Improving Traceability for Better Supply Chain Performance

15 Dec 16

Many companies are striving to improve supply chain traceability in response to increasing demand from customers and government regulators for more information on product flows. But the ability to accurately track the movement of products also helps companies to raise the efficiency of supply chains. Researchers at the Malaysia Institute for Supply Chain Innovation (MISI), Shah Alam, Malaysia, evaluated alternative traceability systems for a maker of car lead acid batteries. The research promises to benefit the company in several areas including warranty management and the tracking of battery life cycles.

The researchers, Sadaf Zaidi and Sekar Pratiwi, undertook the research for their MIT-Malaysia Master of Science in Supply Chain Management program thesis. The project was supervised by MISI faculty member Dr. Albert Tan. The thesis project won the first prize at the 2016 Research Expo Poster Presentation event held at the Massachusetts Institute of Technology.

Using a six-step business process reengineering methodology (select a process, data collection and analysis, map current process, identify opportunities, map “to be” process and recommendations), the researchers explored suitable technologies for improving supply chain traceability using barcode, RFID, and hybrid systems.

The analysis looked at two key performance criteria:

  • The granularity of the information about items (SKU level / individual item level) monitored by the traceability system.
  • The degree of automation (manual, semi-automatic, automatic) of the item identification and data collection process.

All three traceability options can deliver the improvements that the company is looking for, however, each one has certain limitations. For example, the barcode and hybrid options allow the company to stack 120 batteries per pallet. But the RFID system requires palletized loads to be configured in a way that reduces the number of units per pallet. Also, the degree of automation depends on which traceability method is adopted.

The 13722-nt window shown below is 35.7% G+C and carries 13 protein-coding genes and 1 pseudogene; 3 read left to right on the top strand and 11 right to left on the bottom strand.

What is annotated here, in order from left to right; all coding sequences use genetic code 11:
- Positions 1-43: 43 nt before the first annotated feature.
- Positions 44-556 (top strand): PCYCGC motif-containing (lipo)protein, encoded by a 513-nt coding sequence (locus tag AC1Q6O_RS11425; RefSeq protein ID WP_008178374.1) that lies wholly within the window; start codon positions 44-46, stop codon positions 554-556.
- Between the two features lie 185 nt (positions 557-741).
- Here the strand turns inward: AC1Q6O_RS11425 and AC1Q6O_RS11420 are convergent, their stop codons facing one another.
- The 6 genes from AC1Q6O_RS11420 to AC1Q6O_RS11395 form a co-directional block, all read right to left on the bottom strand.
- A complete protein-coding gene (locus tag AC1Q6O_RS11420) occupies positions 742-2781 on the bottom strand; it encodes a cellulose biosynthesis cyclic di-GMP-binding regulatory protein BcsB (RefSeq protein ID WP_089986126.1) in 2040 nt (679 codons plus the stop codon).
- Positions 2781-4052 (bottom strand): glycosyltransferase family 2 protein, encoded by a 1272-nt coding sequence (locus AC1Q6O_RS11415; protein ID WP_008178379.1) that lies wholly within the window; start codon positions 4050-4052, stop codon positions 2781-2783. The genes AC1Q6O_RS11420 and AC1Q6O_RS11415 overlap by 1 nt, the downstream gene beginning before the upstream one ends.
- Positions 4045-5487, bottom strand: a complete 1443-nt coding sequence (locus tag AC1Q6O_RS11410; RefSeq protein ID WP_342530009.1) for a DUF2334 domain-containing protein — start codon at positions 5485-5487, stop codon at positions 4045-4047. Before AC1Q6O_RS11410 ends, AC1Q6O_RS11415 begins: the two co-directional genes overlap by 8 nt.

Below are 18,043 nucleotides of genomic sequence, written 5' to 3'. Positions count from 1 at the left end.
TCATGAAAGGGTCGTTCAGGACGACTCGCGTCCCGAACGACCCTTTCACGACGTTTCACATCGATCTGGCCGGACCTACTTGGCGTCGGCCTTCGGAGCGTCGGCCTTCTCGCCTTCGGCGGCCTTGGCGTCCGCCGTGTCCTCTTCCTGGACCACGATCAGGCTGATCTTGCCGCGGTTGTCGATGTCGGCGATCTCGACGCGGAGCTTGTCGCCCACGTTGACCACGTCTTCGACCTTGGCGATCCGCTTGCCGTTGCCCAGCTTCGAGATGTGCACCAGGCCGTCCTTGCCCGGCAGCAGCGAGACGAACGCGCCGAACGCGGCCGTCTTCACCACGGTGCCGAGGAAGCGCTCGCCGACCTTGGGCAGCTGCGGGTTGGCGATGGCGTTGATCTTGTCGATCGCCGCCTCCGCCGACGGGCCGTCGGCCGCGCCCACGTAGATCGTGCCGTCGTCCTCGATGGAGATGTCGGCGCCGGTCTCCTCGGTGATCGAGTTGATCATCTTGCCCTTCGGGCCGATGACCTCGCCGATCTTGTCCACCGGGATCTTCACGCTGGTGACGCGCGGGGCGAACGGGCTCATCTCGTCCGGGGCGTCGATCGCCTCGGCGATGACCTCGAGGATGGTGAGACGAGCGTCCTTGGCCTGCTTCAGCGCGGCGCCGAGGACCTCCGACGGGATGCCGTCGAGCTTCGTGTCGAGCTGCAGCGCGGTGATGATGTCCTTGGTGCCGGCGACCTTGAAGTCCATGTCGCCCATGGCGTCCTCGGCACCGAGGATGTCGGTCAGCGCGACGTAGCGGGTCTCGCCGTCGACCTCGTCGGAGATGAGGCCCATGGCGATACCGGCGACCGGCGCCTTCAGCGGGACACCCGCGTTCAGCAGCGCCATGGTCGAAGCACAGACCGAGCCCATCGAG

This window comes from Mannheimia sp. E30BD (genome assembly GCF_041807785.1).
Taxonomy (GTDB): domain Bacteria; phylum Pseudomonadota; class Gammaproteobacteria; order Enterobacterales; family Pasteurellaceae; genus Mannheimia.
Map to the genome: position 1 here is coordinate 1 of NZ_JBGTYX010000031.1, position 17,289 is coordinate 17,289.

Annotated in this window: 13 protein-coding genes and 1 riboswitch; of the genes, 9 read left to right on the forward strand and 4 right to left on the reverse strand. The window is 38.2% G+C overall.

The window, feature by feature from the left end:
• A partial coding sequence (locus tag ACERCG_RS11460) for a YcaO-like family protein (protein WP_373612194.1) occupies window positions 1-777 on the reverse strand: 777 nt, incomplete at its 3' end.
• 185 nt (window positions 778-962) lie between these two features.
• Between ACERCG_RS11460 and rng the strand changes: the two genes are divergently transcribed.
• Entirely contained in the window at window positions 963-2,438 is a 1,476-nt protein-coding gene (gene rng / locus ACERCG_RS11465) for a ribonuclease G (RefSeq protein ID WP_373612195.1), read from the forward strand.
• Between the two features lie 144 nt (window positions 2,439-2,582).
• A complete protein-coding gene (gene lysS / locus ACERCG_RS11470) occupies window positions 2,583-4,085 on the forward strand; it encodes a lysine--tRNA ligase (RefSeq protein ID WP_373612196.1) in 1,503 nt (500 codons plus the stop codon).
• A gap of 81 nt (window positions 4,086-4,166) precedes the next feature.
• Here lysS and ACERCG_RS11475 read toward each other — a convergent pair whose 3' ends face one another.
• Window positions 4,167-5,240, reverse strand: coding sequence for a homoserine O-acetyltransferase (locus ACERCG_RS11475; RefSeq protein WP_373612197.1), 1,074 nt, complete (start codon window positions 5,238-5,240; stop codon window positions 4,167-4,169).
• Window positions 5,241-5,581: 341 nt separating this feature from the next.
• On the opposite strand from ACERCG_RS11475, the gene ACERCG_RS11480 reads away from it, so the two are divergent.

Assuming no additional labor cost and a reduction in warranty claims of 0.2% of sales, the researchers concluded that the 100% barcode option is the most favorable choice for the company. This system minimizes both the operational costs and the payback period (seven months). In contrast, deploying a 100% RFID system yielded the highest operational costs owing to the price of RFID tags, which are significantly more expensive than barcodes.

Still, the final choice could change in line with the company’s business strategy. If the enterprise wants to make its operations less labor intensive and is prepared to increase capital expenditures, the hybrid system could be the superior option. Another important factor is labor costs. Currently, the company taps into sources of low-cost labor, but if this changes and these costs increase, a hybrid system would again be the best choice because this is less labor-intensive than a barcode solution.

The research shows that choosing traceability technology, or switching from one system to another, is an important decision. There are significant consequences for capital expenditures, as well as for related policies such as warehouse design and employee training. In addition, improving battery traceability by implementing the recommended solution will enable the company to manage warranty claims more efficiently, determine battery life with a high level of accuracy, and report manufacturing faults found in any batch. Other benefits include gains in productivity, and improved visibility of inventory status throughout the supply chain.

This article was written by Dr. Albert Tan, Sadaf Zaidi and Sekar Pratiwi. 

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